Social media site Twitter isn't actually very social - that's the conclusion of new research from Yahoo. It's the latest proof of what many have suspected all along: that self-regarding sites like Twitter, Facebook, Orkut, Bebo et al. have little to do with the real world.
In theory, the micro-blogging site's 'any-to-many' model provides anyone with an online megaphone with which to share their insightful analysis, flatulent pontificating or banal chatter on subjects from protests in the Arab world to Justin Bieber's alleged holocaust denial.
But according to the study by Yahoo Research a whopping 50 per cent of all media shared via Twitter is sent by a tiny elite of 20,000 users - just 0.05 per cent of the site's user base, according to Yahoo Research's calculations.
The study, 'Who Says What To Whom on Twitter?', analysed 260 million tweets sent on Twitter between July 28, 2009 and March 8, 2010 which containing bit.ly-shortened URLs.
According to the researchers' findings, "information flows have not become egalitarian by any means". Far from being equal and interactive, as social media advocates suggest, the Twitter portrayed in Yahoo's research is "a mixture of one-way mass communications and reciprocated interpersonal communications".
It turns out that Twitter users aren't a very 'social' bunch either. They're much less likely to follow someone back than they are to be followed - only 22 per cent of 'relationships' on Twitter are reciprocal - and many users stick to their own peer groups: celebrities listen to celebrities, and bloggers listen to other bloggers.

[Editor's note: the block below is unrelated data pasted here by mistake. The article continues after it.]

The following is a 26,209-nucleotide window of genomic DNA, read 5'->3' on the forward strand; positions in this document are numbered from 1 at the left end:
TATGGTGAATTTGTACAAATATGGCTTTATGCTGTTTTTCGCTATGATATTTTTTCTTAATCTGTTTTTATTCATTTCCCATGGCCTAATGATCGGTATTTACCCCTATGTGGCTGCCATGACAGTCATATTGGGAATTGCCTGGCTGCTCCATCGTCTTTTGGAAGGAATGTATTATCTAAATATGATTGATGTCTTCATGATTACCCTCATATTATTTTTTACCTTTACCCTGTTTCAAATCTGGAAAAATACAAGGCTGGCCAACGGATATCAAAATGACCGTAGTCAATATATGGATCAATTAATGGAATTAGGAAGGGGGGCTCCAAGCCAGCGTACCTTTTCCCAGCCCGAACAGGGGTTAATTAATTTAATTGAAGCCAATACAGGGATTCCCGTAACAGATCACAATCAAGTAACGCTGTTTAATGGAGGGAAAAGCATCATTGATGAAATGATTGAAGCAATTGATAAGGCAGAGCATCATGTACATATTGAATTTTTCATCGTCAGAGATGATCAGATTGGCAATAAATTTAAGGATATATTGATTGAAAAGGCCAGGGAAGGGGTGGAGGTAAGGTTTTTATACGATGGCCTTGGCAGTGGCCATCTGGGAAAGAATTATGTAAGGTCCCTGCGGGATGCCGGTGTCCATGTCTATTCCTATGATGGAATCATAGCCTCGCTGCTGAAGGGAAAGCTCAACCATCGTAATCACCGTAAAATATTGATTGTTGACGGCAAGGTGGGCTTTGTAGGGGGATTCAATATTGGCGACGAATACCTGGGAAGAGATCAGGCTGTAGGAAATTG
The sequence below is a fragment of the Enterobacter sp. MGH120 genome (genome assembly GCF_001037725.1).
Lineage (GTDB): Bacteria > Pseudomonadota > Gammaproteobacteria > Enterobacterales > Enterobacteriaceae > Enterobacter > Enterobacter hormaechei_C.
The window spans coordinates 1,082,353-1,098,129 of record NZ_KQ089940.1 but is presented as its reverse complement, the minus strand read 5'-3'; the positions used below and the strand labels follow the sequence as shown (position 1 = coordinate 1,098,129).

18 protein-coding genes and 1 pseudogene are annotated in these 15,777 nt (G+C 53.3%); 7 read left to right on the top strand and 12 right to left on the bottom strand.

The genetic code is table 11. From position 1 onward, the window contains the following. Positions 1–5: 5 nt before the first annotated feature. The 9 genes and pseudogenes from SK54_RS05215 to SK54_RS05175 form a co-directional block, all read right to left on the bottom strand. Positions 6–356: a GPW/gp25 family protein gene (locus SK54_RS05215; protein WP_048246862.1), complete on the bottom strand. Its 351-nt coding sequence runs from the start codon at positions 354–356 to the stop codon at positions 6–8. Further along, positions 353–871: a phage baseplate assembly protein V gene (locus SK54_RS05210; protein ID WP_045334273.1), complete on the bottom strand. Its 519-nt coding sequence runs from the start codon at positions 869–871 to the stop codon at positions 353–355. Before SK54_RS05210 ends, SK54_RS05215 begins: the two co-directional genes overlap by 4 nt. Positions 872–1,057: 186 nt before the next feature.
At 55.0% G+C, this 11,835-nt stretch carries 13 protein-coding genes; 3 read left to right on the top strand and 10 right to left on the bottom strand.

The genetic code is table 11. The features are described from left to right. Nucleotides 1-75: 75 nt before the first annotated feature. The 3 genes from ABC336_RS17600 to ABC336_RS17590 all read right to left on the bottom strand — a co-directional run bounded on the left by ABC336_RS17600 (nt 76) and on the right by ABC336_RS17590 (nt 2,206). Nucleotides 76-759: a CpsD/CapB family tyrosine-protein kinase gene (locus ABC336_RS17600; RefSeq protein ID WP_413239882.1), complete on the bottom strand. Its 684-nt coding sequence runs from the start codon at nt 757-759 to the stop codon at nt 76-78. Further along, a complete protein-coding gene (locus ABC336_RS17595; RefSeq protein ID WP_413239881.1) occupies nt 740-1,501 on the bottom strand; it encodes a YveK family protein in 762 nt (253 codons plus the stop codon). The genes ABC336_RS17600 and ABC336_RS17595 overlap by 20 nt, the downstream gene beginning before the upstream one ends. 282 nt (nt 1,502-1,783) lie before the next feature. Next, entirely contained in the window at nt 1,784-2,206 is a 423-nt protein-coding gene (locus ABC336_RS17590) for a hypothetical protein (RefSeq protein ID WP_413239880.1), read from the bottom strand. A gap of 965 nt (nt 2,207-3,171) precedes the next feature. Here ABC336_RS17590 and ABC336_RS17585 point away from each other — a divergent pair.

Yahoo's research is the latest study to explode the notion that so-called 'social' networking is more democratic than conventional media - and that it's an accurate reflection of users' real-life tastes and interests.
For anyone who's ever been bemused by Facebook's attempts to corral all human emotion into the term 'Like', there's the finding of Jeff Widman, CEO of social media agency BrandGlue, who recently revealed that 88 per cent of users who 'Like' a celebrity or company Facebook page never go back to it.
And following celebs on Twitter doesn't mean we really 'like' them, either. Figures from research firm Twitalyzer, recently published by the New York Times, charted the 'influence' of various celebrities by studying the number of times their tweets were retweeted - and offered the surprise conclusion that the most-followed celebs were not the most influential.
Top of the heap was a stand-up comedian called Rafinha Santos, with a score of 90 out of 100. Although popular in his native Brazil, Santos trails, with a relatively measly 1.7 million followers, behind Twitter's most-followed, including professional show-off Lady Gaga (9 million) and Canadian teen pop muppet Justin Bieber (8.4 million).
Comedian-cum-tech evangelist Stephen Fry flies the flag for Blighty, with fourth place and 2.2 million followers - three places ahead of possibly the most 'influential' man in the real world, Barack Obama...